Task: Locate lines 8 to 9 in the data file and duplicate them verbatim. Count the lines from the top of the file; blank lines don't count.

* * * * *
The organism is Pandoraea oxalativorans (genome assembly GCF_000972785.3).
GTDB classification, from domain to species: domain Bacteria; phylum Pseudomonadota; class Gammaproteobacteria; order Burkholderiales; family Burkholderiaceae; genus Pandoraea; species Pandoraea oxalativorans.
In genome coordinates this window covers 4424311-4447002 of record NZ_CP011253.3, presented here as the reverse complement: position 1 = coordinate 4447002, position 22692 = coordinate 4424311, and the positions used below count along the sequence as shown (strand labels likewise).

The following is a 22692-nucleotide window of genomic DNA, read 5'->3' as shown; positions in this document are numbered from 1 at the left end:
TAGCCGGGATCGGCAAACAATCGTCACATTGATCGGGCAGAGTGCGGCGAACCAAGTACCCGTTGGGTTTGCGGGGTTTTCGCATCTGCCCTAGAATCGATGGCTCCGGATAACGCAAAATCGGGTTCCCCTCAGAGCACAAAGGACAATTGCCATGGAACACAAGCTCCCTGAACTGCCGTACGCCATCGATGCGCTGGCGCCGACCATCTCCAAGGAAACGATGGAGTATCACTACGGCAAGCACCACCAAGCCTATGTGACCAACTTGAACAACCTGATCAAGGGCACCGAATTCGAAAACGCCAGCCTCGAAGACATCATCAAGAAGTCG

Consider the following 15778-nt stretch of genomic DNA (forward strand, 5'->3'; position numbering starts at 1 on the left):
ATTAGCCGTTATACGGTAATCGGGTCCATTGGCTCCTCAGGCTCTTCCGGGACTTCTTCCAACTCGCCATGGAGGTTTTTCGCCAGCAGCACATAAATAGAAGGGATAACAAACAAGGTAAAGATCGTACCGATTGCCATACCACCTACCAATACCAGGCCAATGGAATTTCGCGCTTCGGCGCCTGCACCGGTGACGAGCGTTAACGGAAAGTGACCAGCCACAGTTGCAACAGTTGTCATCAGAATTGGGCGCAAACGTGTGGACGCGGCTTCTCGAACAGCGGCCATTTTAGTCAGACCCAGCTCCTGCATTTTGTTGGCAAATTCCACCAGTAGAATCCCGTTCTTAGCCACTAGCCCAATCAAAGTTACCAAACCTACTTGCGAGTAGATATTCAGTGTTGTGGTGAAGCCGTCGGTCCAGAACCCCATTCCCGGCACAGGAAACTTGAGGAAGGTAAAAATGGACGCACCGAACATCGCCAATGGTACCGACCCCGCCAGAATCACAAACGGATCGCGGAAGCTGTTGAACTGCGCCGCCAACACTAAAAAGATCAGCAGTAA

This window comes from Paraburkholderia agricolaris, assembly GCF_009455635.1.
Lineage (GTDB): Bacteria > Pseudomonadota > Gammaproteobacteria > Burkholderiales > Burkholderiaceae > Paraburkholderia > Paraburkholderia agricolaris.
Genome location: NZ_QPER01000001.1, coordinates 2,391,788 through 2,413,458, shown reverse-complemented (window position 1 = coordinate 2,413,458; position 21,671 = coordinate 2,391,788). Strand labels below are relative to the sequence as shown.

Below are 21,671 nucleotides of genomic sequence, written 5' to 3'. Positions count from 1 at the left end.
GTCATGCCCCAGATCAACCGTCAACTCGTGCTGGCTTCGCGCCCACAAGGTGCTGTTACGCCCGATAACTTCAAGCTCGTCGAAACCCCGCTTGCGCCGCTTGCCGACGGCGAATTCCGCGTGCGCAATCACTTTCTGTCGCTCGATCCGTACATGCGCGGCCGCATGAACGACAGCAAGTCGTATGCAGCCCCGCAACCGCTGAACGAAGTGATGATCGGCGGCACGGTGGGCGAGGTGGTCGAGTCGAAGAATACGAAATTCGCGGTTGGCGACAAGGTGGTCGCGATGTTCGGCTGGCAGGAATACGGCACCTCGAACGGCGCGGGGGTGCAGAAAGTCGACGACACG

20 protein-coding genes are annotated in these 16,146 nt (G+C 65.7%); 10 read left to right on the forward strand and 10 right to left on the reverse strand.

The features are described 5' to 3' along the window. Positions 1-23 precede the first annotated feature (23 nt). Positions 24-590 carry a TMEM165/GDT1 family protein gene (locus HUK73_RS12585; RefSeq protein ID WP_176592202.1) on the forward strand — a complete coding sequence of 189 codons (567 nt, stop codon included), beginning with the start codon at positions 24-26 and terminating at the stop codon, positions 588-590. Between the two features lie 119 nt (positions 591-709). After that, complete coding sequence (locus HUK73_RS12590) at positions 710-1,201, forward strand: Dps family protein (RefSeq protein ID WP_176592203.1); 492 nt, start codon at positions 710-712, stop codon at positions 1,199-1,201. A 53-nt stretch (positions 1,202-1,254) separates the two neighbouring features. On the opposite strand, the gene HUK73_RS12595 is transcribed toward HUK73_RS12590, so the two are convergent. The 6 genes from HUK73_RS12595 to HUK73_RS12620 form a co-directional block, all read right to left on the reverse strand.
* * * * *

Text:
This window comes from Paraburkholderia agricolaris, assembly GCF_009455635.1.
Lineage (GTDB): Bacteria > Pseudomonadota > Gammaproteobacteria > Burkholderiales > Burkholderiaceae > Paraburkholderia > Paraburkholderia agricolaris.